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Wednesday, 3 October 2012

A lack of interest

Much trumpeting this week from the usual combovers regarding the southward movement of the official cash rate, as if it means something. Maybe it does and maybe it doesn’t? What is certain is that such movements are swimming against the tide.
Australians hold $51 billion in credit card debt. This seems mighty small when compared with the $1.257 trillion we owe on mortgages - about two thirds of which is for homes to live in, the rest for investment properties - but to put it in context it is something akin to the size of the state budget of Australia’s largest state, New South Wales, is larger than last year’s federal budget deficit and the same as the profits from the mining sector in 2009/10.
So imagine my surprise when I noted on the fine print in my credit card statement last month that the interest charged on purchases had jumped from 12.99 percent to 13.24 percent.
So while the cash rate heads down – the sledgehammer that the Reserve bank uses to open the economic walnut – the interest that Australians are paying on credit cards is heading the other way.
Credit – easy money – is what has atomised community life in Australia. The need to service debt has rendered what were once citizens into little more than villiens and serfs to the coyly named financial services industry. In a more enlightened age they were referred to as usurers.
So what? I hear you cry. Nobody forced people into taking on such toxic levels of debt that a household needs two or even three incomes to stay afloat?
Well, even putting aside the dubious marketing practices of credit providers over the recent deregulated decades, we can look to debt as being the rearguard solution by the working class in Australia to the shrinking proportion of the economy that is the household sector. People have maintained and modestly improved their standard of living by going into hock to the eyeballs to do so; that’s where all these new cars, plasma screen TV’s and too-big-to-have-a-backyard houses have come from.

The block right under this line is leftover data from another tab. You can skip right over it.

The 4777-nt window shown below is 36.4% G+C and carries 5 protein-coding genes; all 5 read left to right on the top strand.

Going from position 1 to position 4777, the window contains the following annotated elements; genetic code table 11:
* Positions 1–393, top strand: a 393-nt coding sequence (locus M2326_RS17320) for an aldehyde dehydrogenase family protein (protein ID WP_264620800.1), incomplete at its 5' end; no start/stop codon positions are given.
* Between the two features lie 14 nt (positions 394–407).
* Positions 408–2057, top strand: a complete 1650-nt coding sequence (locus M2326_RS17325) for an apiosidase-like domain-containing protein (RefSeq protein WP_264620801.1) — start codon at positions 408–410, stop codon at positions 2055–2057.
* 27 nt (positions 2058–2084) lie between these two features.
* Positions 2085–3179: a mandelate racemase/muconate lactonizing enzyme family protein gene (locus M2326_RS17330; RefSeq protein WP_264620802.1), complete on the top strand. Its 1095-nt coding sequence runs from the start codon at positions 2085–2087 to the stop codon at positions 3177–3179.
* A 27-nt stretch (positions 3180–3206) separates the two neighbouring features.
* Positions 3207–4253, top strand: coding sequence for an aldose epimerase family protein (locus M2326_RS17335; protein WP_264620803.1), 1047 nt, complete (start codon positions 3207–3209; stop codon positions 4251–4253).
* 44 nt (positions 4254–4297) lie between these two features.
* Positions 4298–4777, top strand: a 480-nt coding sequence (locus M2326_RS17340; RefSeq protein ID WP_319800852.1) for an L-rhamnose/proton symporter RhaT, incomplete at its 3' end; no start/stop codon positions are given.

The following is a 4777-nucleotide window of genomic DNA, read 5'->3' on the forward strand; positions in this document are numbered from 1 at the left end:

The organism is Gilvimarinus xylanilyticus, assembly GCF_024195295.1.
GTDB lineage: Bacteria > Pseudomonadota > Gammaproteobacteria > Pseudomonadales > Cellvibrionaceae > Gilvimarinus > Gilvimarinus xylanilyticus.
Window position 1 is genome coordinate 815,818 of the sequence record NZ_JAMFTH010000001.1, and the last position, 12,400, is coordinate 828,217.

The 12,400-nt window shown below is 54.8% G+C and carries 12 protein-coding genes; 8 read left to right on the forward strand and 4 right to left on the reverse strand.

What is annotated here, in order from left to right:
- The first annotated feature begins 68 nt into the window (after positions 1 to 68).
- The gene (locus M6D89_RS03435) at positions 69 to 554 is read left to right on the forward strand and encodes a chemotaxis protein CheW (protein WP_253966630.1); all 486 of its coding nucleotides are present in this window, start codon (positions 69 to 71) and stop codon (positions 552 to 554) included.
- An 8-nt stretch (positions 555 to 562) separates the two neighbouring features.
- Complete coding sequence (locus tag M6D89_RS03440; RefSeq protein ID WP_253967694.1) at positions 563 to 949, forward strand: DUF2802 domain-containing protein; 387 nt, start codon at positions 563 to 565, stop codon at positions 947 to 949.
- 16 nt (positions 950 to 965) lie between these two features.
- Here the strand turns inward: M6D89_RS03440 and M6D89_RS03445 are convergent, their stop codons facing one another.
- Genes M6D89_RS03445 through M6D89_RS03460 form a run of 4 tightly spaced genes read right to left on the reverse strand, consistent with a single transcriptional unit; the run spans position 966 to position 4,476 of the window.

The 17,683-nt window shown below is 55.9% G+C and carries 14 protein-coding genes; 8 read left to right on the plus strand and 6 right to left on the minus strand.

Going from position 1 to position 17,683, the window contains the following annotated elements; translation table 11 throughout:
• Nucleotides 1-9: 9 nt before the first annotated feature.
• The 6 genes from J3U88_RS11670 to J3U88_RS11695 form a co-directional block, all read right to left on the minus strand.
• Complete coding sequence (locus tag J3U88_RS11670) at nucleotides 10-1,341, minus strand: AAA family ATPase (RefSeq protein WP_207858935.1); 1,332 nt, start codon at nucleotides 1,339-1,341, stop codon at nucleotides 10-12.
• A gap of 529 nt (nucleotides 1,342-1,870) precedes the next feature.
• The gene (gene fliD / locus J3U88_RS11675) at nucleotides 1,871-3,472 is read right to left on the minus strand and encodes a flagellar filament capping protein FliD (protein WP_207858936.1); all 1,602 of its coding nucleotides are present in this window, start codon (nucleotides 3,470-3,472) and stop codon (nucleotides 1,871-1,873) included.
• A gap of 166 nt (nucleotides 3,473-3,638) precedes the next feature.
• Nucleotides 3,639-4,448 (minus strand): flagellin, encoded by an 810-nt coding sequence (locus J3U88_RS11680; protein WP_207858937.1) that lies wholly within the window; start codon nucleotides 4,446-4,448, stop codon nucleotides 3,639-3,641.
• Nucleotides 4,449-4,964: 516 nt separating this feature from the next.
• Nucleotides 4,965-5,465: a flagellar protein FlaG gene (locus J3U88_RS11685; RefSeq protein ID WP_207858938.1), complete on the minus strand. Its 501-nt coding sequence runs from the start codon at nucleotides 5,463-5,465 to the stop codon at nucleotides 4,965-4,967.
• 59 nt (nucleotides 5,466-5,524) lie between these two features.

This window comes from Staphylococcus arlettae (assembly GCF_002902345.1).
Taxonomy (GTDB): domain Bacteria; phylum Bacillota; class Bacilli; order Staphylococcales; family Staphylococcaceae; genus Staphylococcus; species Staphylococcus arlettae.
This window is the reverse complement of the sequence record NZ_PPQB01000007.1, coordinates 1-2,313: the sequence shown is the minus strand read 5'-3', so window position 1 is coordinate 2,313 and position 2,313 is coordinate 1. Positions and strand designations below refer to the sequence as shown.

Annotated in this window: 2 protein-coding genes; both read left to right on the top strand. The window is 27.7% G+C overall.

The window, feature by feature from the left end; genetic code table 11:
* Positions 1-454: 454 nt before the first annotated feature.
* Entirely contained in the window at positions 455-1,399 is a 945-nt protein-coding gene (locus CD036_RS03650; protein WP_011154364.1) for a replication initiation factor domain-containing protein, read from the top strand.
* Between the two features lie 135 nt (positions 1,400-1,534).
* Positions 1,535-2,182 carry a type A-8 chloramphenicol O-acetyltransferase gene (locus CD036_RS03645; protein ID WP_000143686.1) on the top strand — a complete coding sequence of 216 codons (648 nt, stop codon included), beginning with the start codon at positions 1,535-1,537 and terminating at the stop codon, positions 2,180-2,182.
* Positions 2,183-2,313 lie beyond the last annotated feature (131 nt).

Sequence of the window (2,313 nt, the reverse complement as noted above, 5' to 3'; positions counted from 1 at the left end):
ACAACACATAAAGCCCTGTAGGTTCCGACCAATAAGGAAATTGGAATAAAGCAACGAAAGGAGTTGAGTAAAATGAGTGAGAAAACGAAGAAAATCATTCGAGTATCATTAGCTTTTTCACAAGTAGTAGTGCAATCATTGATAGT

Debt has ripped out the kneecaps of working people’s ability to take industrial action. No one can afford to. This has led to a collapse in working conditions. So while incomes may nominally keep ahead of inflation (and that is not the case for all industries) it has come at the expense of workplace standards and conditions that were a two hundred year historical project, pissed up against the wall in a generation.
My underlying point in all this is the disconnect between the economics industry – the commentators, spruikers, carpetbaggers and generally useless riff raff that make a living from casting goat entrails like modern day Greek oracles, but with none of the science or accuracy (as the Failed estate pointed out)are there to serve the interests of an ascendant corporatism – and the reality of life for most Australians who are time poor because they are working and commuting to keep the bailiff from the door and never seem to have the time that we knew previous generations enjoyed, simultaneously watching work get harder and longer in complete contradiction to what the technological prophets told us was going to happen – all in the name of the pursuit of “stuff”, primarily provided by, you guessed it, corprations.
It is a bloodless, sociopathic corporatism where you will obey.
The state is merely a facilitator in this process. Governments have simply made it happen in exchange for party political donations used to achieve a hollow power that is beholden not to an electorate, but to those who pay the bills. Hand wringing feeble attempts to withstrain global corporations from completely pillaging the nation have largely failed. When the agenda of communities meets the agenda of corporations, corporations largely win. Coal Seam gas exploration is a case in point. The proposed strata laws in NSW another. Colesworths another still. Open your eyes and you see it every day.
Corporations have friends across the political spectrum – from Eric Abetz to Mar’n Ferguson. They are ubiquitous and exist solely for their own interests. They are not your friend, not even on facebook.
Their wealth is growing faster than the household sector – ordinary people like you and I. They are squeezing the household sector off the economic page. That is the real economic story of our age, and I am yet to find an Australian economic commentator who thinks it is an issue, especially now Quiggin has jumped the shark. Any suggestions would be welcome.
In the meantime, ignore the guff about interest rates going down. Your pound of flesh will be extracted one way or another. Your quality of life compared to even a decade ago is testament to that.